“Brigsby Bear” begins by introducing us to James (Mooney), a thirtysomething male who is living underground at the behest of his parents, Ted and April Mitchum (Mark Hamill and Jane Adams), who tell their son the air outside is toxic, but who offer something of a greenhouse-type shelter above ground where James can go to view the natural yet flat desert landscapes that surround their bunker. While, as the film establishes the routine of James and his family in the first ten or so minutes of the film, we are unsure whether this is taking place in some post-apocalyptic environment. Things soon begin to unravel as we see Ted and April have placed fake animals and lightning bugs outside the peer where their son can go to view the outside world and they have named them as well only furthering this illusion they have created for James. What the point of doing as much for is not revealed, but while Ted and April are keen to impress upon James the importance of his studies they seemingly learned some time ago that such could not be accomplished through books and classes alone. For what seems to be the duration of James's stay with them they have shown him an educational program in the vein of an eighties and nineties PBS show that were delivered on a weekly basis to the bunker. James, now a grown man, is obsessed with the show and has even taken to online forums, albeit via outdated technology, to discuss the possibilities of where the show might next take the titular character and how he might resolve the intergalactic issues that have a moral lesson behind each of them. What it doesn't seem Ted and April have accounted for though, is that through Brigsby James has found the only connections to other humans outside of them. Brigsby has become this deity of a figure to the innocent and naive mind they have cultivated whereas the bear's sidekicks know as the Smile Sisters, Arielle and Nina (both played by Kate Lyn Sheil), have become the object of James's affections due only to the fact they are the only females James has ever laid eyes upon outside of his mother. It is a dangerous game they've put the pieces in place for and thus is the reason I would suggest going into “Brigsby Bear” as cold as possible. The less one knows prior to allowing the film to unfold in front of them the better, but if more is desired as to why the movie works as an experience of sorts then continue to read on. You've been warned.
It is after establishing how James has come to be the man he is presently that the film abruptly interrupts this established routine to reveal that James has been held captive for most of his life after Ted and April abducted him from the hospital shortly after he was born. It turns out that, not only does James have a real family who have been searching for him all this time in Greg and Louise Pope (Matt Walsh and Michaela Watkins) as well as a sister, Aubrey (Ryan Simpkins), but also that he was the only viewer the “Brigsby Bear” TV show ever had. That the show was completely manufactured by Ted to teach James the worldview they desired him to have. This doesn't change the fact James was and still is obsessed with the show though with the revelation that, given Ted and April will undoubtedly be going to jail, there will be no more episodes for James to consume. “Brigsby Bear” is rather bold in that it doesn't go in the direction audiences might expect in seeing James completely rebel against his new normal in light of not being able to accept such a reality as normal, but rather James seemingly understands the reality of his situation, isn't sheltered by the Pope's from what happened to him or the fact that it is obviously going to take some time to adjust, but rather it sticks with James attempting to understand all of these things that are new to him as well as comprehend why things are done the way they are in this real world. In many aspects, the film could be likened to Lenny Abrahamson's “Room” minus the parental drama. Instead, what comes to be the crux of the difficulty in James adapting to this new way of life is that he still desires Brigsby to be a part of that life whereas his new family would tend to forget about it as it only serve to remind them of the time that has been taken away from them. On both sides of the conflict, there is understanding to certain degrees and compromises to be made, but it isn't in these conflicts that “Brigsby Bear” places most of its stock. Rather, it uses these conflicts more as support beams to give the movie the arc of a traditional three act structure while much of the actual content revolves around James latching onto filmmaking and his desire to make a feature around Brigsby that would bring the adventures of this character that has defined his childhood to an end; both liberating him from the once literal and now metaphorical shackles the show placed on him while simultaneously providing an outlet for James to discover the real him past the point of Brigsby being a part of his life.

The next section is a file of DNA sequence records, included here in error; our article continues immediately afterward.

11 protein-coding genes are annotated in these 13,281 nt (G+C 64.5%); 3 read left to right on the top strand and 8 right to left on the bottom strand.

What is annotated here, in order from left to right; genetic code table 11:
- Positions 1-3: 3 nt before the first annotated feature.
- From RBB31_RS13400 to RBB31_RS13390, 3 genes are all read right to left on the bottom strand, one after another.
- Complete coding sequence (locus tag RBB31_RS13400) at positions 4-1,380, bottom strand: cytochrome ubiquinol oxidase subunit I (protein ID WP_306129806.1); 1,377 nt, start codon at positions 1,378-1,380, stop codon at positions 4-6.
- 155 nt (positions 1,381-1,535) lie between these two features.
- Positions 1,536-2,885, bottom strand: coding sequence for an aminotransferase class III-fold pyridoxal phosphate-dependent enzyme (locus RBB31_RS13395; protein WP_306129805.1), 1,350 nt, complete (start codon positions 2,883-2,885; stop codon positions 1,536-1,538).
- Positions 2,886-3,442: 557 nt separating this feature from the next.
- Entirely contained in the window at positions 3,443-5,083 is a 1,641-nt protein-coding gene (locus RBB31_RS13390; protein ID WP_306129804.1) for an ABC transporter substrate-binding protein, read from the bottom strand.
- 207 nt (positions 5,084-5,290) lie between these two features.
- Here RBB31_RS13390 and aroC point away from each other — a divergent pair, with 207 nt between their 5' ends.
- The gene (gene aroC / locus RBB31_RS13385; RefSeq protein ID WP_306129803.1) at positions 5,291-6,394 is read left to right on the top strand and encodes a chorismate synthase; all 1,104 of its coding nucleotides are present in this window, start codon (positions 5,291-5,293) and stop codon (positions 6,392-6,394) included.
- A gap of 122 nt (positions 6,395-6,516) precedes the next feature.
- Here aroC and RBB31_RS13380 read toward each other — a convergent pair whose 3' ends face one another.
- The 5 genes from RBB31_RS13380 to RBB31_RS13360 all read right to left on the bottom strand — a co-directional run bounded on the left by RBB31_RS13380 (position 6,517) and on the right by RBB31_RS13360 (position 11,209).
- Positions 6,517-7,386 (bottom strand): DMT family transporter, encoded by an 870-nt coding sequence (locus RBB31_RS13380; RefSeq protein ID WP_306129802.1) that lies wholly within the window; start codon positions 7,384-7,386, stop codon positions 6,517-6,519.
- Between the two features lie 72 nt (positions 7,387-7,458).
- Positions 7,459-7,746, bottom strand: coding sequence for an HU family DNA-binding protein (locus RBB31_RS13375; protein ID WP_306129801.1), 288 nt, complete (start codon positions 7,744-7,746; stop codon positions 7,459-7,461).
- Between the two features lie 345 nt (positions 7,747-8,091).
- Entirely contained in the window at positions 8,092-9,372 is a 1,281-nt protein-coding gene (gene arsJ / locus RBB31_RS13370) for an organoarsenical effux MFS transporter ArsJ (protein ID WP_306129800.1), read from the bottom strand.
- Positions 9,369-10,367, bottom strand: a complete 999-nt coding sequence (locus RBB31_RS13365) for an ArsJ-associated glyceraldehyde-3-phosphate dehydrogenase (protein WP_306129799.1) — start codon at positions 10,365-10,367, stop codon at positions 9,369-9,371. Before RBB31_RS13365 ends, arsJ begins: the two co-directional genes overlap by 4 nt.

Early on, Hamill's character talks about how having the ability to dream and the fact we, as humans, have imaginations that help us escape reality is what separates us from animals. It is in this that not only does “Brigsby Bear” again go against the grain by making James's captors people who aren't necessary as evil as one might hope they are thus making them easier to hate, but it sets the stage for what the film is ultimately about: imagination. “Brigsby Bear” doesn't focus so much on the trauma of the main character or concentrate on the regret that could be felt on either side of the equation for all that has been missed out on and sacrificed to the point they drive themselves or one another mad, but rather it demonstrates how one can channel that pain and anguish into something inspiring. How, rather than focusing on what cannot be changed James is more intent on creating new memories out of what he knows and learns to experience the joy of this new life. James is not inclined to fight the circumstances of his life, but rather embrace them the only way he knows how and what he knows is Brigsby Bear. In nurturing this approach Mooney, Costello and McCary do well to capture the simultaneous tones that amount to a movie that is heartbreakingly inspirational. Sure, it's depressing to know James was deprived of a typical childhood where he lost out on countless experiences every kid deserves to have, but that means he also didn't have to deal with same amount of cruelty an inherently dorky guy like himself might have been subjected to as well. Of course, the key word there is "might", but the point is the script chooses to allow James to come out of the experience with a sense of wonder and optimism that views adults who have given up on their dreams as sad beings who are going on with life unable to do what's important to them. It touches on the relevant idea of nostalgia and how it can cloud our view of our own maturity as well as how we may or may not fit into other ideas of their ideal, but no such substance would be possible without the performance of Mooney who so guilelessly becomes James that one can't help but be moved by the character, his plight, and his need to feed his vision-especially if you think of yourself as creative in any capacity. That isn't to say the rest of the cast isn't solid-Greg Kinnear is great because he's game and Jorge Lendeborg Jr. as James's new friend and collaborator Spencer is endearing as hell-but it is Mooney who successfully carries the weight, emulating every action someone gives him to create his own reaction, that truly makes “Brigsby Bear” "dope as shit".